4 Answers

  1. A meaningful life is when you understand what you are doing and why, and when these “what” and “why” do not cause you internal contradictions. There are three main questions, after finding the answer to which, a person clearly sees what he needs to do, and why.�

    “Who am I?”

    -Why do I live?

    “What will happen to me when I die?”

    There are no correct answers to these questions – that is, they will be different for each person. The main thing is that these answers are fully accepted by your whole being, so that something inside will shine, and you will feel-yes, this answer is really true for me. If you think that the answer to any of these questions is impossible to find, you should know that it is not. It is important not to use pre-established beliefs when searching, but to research very carefully and carefully what you know about this issue, and why you know it. Remember that no matter how powerful the authority of another person or group of people is, their answers may not be suitable for you, and you should always do the research yourself.

    By answering these questions, you will have the core, the main line of your life. Numerous secondary events and topics will wind up around it, like cotton candy, but they will no longer be able to distract you completely, and in the end you will always return to the point. This will be your foundation for a meaningful life.

  2. To live meaningfully, it is necessary to reject all beliefs, ideals, and even more so stereotypes. And only then begin to build a worldview building on a strong foundation. Look for answers to basic questions: Who am I?, What can I know?, Why do I live?, What does it mean to live? etc. And then realize that these questions cannot be answered accurately and clearly, and that any clear, non-vague, and well-worded answer will push you further and further away from awareness. To be aware is to understand that a person's life is too strange and incomprehensible.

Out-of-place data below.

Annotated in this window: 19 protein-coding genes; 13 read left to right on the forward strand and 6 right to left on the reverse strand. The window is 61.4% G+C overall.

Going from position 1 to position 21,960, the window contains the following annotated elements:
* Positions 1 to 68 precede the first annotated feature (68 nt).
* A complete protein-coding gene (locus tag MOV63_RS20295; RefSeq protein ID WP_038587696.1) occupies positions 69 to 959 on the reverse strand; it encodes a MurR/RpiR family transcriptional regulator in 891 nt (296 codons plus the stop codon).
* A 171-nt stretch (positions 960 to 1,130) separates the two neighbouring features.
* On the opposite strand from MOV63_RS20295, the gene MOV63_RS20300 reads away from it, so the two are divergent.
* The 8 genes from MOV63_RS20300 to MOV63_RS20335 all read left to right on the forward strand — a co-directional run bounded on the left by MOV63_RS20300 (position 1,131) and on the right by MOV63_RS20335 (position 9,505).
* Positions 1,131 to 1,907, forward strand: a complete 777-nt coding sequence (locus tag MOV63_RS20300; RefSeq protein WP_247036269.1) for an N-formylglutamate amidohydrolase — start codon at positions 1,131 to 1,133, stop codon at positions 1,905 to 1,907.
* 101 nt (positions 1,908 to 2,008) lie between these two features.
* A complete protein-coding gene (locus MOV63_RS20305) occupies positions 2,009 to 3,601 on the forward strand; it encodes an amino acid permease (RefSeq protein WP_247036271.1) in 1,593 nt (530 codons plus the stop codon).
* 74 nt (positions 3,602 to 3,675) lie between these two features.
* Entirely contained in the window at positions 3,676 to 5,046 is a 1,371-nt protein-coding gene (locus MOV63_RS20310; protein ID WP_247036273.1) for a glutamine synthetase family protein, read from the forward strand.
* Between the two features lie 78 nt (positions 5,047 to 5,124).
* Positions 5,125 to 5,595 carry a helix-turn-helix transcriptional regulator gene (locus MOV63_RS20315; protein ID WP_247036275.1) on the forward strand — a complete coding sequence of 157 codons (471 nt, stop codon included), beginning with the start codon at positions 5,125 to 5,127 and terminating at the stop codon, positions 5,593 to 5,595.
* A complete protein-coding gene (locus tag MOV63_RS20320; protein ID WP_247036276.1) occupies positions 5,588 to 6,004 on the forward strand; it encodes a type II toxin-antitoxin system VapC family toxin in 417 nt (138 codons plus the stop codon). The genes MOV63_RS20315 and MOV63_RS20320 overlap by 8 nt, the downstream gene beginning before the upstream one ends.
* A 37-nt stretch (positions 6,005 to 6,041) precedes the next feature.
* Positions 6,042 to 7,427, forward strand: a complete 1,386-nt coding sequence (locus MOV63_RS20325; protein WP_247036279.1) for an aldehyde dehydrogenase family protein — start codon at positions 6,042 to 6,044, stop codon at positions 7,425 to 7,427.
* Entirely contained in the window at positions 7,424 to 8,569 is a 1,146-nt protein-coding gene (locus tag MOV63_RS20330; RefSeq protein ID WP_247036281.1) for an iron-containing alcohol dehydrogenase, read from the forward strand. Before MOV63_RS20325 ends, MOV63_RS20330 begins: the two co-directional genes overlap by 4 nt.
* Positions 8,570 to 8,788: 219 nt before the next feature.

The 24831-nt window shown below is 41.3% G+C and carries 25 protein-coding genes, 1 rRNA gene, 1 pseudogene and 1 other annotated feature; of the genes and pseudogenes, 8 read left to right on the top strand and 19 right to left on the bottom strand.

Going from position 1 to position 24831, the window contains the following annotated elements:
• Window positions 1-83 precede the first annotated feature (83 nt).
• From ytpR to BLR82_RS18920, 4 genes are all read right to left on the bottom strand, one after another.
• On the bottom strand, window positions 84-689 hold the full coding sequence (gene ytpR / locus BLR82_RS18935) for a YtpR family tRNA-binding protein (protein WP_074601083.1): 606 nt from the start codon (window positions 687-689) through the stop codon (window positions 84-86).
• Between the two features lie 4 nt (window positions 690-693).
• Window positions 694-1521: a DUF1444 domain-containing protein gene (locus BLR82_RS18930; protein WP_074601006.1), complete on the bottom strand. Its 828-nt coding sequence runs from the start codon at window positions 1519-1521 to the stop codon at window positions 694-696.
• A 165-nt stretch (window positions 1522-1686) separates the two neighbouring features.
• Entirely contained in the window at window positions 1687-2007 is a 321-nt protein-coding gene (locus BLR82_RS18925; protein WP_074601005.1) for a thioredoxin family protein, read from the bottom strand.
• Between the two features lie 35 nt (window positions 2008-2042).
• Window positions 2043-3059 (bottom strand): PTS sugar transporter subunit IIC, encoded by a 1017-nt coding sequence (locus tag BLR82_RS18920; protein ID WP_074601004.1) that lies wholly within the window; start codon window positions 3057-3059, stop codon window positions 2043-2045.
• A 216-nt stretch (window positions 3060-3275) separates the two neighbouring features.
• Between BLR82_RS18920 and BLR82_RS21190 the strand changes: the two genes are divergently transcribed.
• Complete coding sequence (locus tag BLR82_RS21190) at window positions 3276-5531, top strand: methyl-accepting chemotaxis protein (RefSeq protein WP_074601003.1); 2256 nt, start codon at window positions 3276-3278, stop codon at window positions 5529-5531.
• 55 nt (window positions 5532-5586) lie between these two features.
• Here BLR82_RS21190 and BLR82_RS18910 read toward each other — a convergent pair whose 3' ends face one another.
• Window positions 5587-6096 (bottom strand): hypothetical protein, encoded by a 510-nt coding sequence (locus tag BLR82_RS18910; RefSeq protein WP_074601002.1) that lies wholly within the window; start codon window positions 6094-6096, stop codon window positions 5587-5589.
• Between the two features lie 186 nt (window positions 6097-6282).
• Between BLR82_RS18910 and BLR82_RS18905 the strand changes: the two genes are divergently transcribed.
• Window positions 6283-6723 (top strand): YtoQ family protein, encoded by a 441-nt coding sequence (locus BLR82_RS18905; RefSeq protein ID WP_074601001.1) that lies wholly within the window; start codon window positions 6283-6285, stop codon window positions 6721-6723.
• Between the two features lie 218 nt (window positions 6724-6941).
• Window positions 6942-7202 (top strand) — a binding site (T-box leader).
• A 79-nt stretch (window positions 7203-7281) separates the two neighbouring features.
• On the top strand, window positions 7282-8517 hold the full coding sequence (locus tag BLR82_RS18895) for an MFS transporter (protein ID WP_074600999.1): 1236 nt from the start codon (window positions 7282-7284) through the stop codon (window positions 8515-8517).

Personally, it's not easy for me to live consciously, at least ” I ” convince myself that I live consciously. It's not for me to judge how it really works.�

    For a long time, I couldn't do anything, because every lesson raised one question: Why do all this, because I'm going to die anyway? This question discouraged any desire for action. I tried relentlessly to build a chain of reasons for why I should do this, but each chain ended in the death and oblivion of me and all my works. Then I just wanted to die. But even death seemed pointless – who knows what would happen after that? And then I decided to live irrationally, not trying to find the ultimate goal of all my actions, not trying to find a rational reason for my work, because to find reasons and goals, to prove to myself that this is worth doing, you need to have some foundation from the answers to those very fatal questions.

  3. Perhaps, to live meaningfully is, first of all, to decide on your own desires, to come to an understanding of what our life project will be. Maybe it will be a career, or creativity, or family. In order to advance in the chosen field, we try to find an internal balance, decide how we will achieve what we want: whether we will adhere to generally accepted moral norms in everything,or look at the situation. Or maybe we will be driven by selfishness without regard for anyone's approval / disapproval, and even trampling on other people's interests and principles. Here everyone decides for himself. The main thing is to remember who we are, what our strengths and weaknesses are, and what we saw as our own purpose. Remember and do your own thing. This is meaningfulness.

  4. While we are in the matrix, the only meaningful and conscious goal is to get out of it. All other goals: career, ambition, family, self-realization…any self-affirmation is a garbage of consciousness, which must be disposed of.

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